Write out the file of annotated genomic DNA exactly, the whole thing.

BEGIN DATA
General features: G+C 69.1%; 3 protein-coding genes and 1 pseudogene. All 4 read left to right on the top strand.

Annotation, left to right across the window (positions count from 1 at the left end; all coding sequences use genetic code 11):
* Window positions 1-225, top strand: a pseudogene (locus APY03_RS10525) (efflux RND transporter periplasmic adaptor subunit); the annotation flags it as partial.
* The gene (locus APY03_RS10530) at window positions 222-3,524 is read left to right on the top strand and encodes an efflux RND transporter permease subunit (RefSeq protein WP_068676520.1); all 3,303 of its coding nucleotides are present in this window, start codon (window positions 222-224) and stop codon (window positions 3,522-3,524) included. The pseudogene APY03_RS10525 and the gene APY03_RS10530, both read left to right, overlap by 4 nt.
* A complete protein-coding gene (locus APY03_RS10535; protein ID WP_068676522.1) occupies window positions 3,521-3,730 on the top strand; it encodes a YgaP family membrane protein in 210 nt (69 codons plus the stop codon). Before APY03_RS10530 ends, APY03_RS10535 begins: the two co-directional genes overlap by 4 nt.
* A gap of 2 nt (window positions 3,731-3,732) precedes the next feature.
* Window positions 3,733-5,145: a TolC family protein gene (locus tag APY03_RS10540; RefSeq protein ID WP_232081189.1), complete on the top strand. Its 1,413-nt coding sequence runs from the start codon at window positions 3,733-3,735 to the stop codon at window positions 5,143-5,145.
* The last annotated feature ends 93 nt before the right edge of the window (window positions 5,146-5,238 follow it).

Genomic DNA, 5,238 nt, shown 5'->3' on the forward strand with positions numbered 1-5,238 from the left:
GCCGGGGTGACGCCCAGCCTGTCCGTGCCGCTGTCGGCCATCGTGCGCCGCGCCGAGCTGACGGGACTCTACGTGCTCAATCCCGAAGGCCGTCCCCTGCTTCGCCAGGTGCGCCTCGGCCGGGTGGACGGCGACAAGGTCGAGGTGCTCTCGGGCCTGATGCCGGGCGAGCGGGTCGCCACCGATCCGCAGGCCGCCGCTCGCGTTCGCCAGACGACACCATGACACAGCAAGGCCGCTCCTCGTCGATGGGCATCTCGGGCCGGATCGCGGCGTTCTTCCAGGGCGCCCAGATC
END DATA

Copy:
General features: G+C 69.1%; 3 protein-coding genes and 1 pseudogene. All 4 read left to right on the top strand.

Annotation, left to right across the window (positions count from 1 at the left end; all coding sequences use genetic code 11):
* Window positions 1-225, top strand: a pseudogene (locus APY03_RS10525) (efflux RND transporter periplasmic adaptor subunit); the annotation flags it as partial.
* The gene (locus APY03_RS10530) at window positions 222-3,524 is read left to right on the top strand and encodes an efflux RND transporter permease subunit (RefSeq protein WP_068676520.1); all 3,303 of its coding nucleotides are present in this window, start codon (window positions 222-224) and stop codon (window positions 3,522-3,524) included. The pseudogene APY03_RS10525 and the gene APY03_RS10530, both read left to right, overlap by 4 nt.
* A complete protein-coding gene (locus APY03_RS10535; protein ID WP_068676522.1) occupies window positions 3,521-3,730 on the top strand; it encodes a YgaP family membrane protein in 210 nt (69 codons plus the stop codon). Before APY03_RS10530 ends, APY03_RS10535 begins: the two co-directional genes overlap by 4 nt.
* A gap of 2 nt (window positions 3,731-3,732) precedes the next feature.
* Window positions 3,733-5,145: a TolC family protein gene (locus tag APY03_RS10540; RefSeq protein ID WP_232081189.1), complete on the top strand. Its 1,413-nt coding sequence runs from the start codon at window positions 3,733-3,735 to the stop codon at window positions 5,143-5,145.
* The last annotated feature ends 93 nt before the right edge of the window (window positions 5,146-5,238 follow it).

Genomic DNA, 5,238 nt, shown 5'->3' on the forward strand with positions numbered 1-5,238 from the left:
GCCGGGGTGACGCCCAGCCTGTCCGTGCCGCTGTCGGCCATCGTGCGCCGCGCCGAGCTGACGGGACTCTACGTGCTCAATCCCGAAGGCCGTCCCCTGCTTCGCCAGGTGCGCCTCGGCCGGGTGGACGGCGACAAGGTCGAGGTGCTCTCGGGCCTGATGCCGGGCGAGCGGGTCGCCACCGATCCGCAGGCCGCCGCTCGCGTTCGCCAGACGACACCATGACACAGCAAGGCCGCTCCTCGTCGATGGGCATCTCGGGCCGGATCGCGGCGTTCTTCCAGGGCGCCCAGATC